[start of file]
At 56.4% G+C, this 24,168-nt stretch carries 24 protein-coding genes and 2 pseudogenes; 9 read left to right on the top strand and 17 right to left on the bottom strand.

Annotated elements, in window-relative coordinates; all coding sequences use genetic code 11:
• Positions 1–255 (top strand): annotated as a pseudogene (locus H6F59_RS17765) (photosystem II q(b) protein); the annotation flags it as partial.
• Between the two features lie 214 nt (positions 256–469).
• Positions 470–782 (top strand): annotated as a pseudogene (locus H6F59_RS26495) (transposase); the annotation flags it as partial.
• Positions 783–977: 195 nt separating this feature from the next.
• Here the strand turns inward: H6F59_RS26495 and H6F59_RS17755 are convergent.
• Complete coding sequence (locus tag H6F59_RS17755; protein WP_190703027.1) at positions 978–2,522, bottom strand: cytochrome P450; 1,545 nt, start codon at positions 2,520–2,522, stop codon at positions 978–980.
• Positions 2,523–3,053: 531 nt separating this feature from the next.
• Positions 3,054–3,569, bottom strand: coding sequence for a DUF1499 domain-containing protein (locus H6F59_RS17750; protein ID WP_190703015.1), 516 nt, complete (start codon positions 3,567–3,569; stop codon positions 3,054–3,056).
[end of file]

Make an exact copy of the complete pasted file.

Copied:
At 56.4% G+C, this 24,168-nt stretch carries 24 protein-coding genes and 2 pseudogenes; 9 read left to right on the top strand and 17 right to left on the bottom strand.

Annotated elements, in window-relative coordinates; all coding sequences use genetic code 11:
• Positions 1–255 (top strand): annotated as a pseudogene (locus H6F59_RS17765) (photosystem II q(b) protein); the annotation flags it as partial.
• Between the two features lie 214 nt (positions 256–469).
• Positions 470–782 (top strand): annotated as a pseudogene (locus H6F59_RS26495) (transposase); the annotation flags it as partial.
• Positions 783–977: 195 nt separating this feature from the next.
• Here the strand turns inward: H6F59_RS26495 and H6F59_RS17755 are convergent.
• Complete coding sequence (locus tag H6F59_RS17755; protein WP_190703027.1) at positions 978–2,522, bottom strand: cytochrome P450; 1,545 nt, start codon at positions 2,520–2,522, stop codon at positions 978–980.
• Positions 2,523–3,053: 531 nt separating this feature from the next.
• Positions 3,054–3,569, bottom strand: coding sequence for a DUF1499 domain-containing protein (locus H6F59_RS17750; protein ID WP_190703015.1), 516 nt, complete (start codon positions 3,567–3,569; stop codon positions 3,054–3,056).